One of the things that often (though not always) sets a committed Christian apart from the merely nominal believer is an experience of the presence of God. During the awe of a beautiful Mass, during the suffering of a loved one's passing, in a lightning stroke during an otherwise quotidian time of prayer - such an experience of God's presence can touch one, transform one forever. Finally one feels that God is real, God is here. I remember in my youth a self-professed atheist telling me she had felt the presence of God in the cathedral of Notre Dame in Paris. Many of us have had the experience of holy places, of a church or shrine in which we knew God was present.
And yet, for the person of faith, such an experience, such a claim, can be bewildering. We believe God is everywhere. That means that God is present in my living-room as well as in my church. And God does not have parts, so there could not be more of him somewhere than elsewhere. God is equally present everywhere. What, then, do we make of God's presence?
The Jewish people struggled deeply with God's presence and absence. They knew he dwelt in the heaven of heavens, and yet was somehow present to them in their prayers. God's dwelling place was in the Temple, but as the visions of Ezekiel show, God could leave the Temple desolate due to its uncleanness, and live with his people in captivity. God could seem to be achingly close at times, either to bless or to judge, and strangely absent at others. The cry of the Psalmist echoed by Jesus still cuts to our heart as well: "My God, my God, why have you abandoned me? You are far from my plea, and the cry of my distress." (Psalm 22:2) But if God is everywhere, how can God be absent? The mind may hesitate, but the heart still cries - my God is gone! Such was the cry of the Jewish people as the Ark of the Covenant, the place of God's dwelling, disappeared during the Babylonian exile. (Catholics could imagine what it would be like if every tabernacle out of every church mysteriously disappeared, and Mass was never celebrated again. The Eucharist would be no more, and, in a very real way, God would be gone.)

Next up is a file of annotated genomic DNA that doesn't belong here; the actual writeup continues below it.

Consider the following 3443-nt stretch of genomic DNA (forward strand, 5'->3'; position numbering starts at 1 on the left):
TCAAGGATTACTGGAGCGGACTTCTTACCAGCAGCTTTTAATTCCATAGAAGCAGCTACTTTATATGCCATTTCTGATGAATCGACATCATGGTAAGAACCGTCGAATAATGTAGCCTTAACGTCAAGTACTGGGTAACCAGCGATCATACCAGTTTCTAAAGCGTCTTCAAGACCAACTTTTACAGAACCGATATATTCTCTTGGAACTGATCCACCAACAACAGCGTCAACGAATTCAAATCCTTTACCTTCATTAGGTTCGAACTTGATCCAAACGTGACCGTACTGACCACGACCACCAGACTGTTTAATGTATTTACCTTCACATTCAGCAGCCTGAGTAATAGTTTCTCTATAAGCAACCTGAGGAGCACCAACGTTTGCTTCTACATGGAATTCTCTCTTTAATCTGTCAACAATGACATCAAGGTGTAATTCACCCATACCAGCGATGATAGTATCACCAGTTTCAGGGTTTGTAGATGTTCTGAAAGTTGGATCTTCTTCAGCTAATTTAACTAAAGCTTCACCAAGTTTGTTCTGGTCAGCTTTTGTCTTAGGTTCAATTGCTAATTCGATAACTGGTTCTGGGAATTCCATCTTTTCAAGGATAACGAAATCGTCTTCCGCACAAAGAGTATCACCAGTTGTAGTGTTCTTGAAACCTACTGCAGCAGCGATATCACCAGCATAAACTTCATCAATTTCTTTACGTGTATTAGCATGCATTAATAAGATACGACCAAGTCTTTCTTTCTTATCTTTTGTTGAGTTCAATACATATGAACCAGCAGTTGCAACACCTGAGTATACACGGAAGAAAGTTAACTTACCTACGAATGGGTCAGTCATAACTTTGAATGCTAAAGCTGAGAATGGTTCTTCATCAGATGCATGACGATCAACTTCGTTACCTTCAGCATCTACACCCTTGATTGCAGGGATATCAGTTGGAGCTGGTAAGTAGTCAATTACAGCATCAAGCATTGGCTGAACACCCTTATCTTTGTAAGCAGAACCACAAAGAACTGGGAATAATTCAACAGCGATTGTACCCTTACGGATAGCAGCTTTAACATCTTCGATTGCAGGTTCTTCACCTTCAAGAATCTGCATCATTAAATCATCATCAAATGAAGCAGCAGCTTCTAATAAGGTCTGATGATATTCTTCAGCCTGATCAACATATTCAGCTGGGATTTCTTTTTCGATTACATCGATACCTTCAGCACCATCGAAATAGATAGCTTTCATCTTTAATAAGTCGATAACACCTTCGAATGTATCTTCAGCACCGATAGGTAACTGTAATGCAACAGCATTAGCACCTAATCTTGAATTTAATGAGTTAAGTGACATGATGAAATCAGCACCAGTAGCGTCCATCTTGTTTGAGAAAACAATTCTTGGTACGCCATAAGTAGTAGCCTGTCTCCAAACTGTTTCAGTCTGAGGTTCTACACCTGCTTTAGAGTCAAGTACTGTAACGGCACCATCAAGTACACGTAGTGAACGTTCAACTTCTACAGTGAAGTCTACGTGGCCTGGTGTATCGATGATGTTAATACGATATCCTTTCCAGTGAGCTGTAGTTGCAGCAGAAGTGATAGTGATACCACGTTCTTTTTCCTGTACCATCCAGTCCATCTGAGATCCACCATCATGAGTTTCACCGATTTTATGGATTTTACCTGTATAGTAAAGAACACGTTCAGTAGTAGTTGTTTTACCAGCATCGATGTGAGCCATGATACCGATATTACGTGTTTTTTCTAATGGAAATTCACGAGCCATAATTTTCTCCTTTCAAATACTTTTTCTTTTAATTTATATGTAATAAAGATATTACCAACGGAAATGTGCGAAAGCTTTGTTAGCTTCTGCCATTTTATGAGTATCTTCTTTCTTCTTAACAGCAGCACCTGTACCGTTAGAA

The theologians rise to the challenge with an answer that can satisfy the mind, and, given time, warm the heart as well. God is equally everywhere, but his presence to a place is marked by his effects. Imagine a flame. Now imagine a pot with water set atop that flame. As the water begins to boil, one could say that the flame was more present to the water than before. So also God, as he pours forth his truth, his beauty, his goodness into the world, as he sanctifies the world and glorifies it, is more present to the world. When sin increases, and death, and ugliness, and lies, God's created effects are diminished, and so it seems that he is absent. That is why it seems so often that God is present in beauty and absent in suffering. Beauty is his effect; suffering is the destruction of his effects. Therefore, when we ask God to be present, we are asking him to bless us with his effects, with life and love and wisdom and goodness.
This is true enough, and good enough, as far as it goes. But there seems to be a mystery to God's presence and absence that rises above our mental categorization. The pathos of God's presence and absence in the Scriptures...surely it includes the definitions of the theologians, but it also surpasses them. The cry of God's people for his presence is more than a simple desire for physical or metaphysical improvement. There is something more, something of the depth of the soul - something that makes the empty Temple, rebuilt but still desolate for five centuries, one of the saddest places in existence. God's house is built again after the Exile, but the occupant is absent, and Israel is never again to know the glory of the years of David and Solomon. The Temple is empty, the Temple is empty, God is absent, God is gone...
Until forty days after his birth, when God is brought to the Temple by his mother, and is presented there. The fourth joyful mystery is the mystery of God's presence. Finally, in the child Jesus, God is no longer absent - God is here!